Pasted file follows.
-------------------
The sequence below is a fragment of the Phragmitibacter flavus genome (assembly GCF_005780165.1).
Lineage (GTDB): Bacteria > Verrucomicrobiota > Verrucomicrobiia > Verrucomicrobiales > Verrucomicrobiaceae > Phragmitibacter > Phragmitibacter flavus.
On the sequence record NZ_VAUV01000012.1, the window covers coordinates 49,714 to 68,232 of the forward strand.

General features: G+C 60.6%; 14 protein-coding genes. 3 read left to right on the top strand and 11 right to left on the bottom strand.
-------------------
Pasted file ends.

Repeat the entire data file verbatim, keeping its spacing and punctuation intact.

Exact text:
The sequence below is a fragment of the Phragmitibacter flavus genome (assembly GCF_005780165.1).
Lineage (GTDB): Bacteria > Verrucomicrobiota > Verrucomicrobiia > Verrucomicrobiales > Verrucomicrobiaceae > Phragmitibacter > Phragmitibacter flavus.
On the sequence record NZ_VAUV01000012.1, the window covers coordinates 49,714 to 68,232 of the forward strand.

General features: G+C 60.6%; 14 protein-coding genes. 3 read left to right on the top strand and 11 right to left on the bottom strand.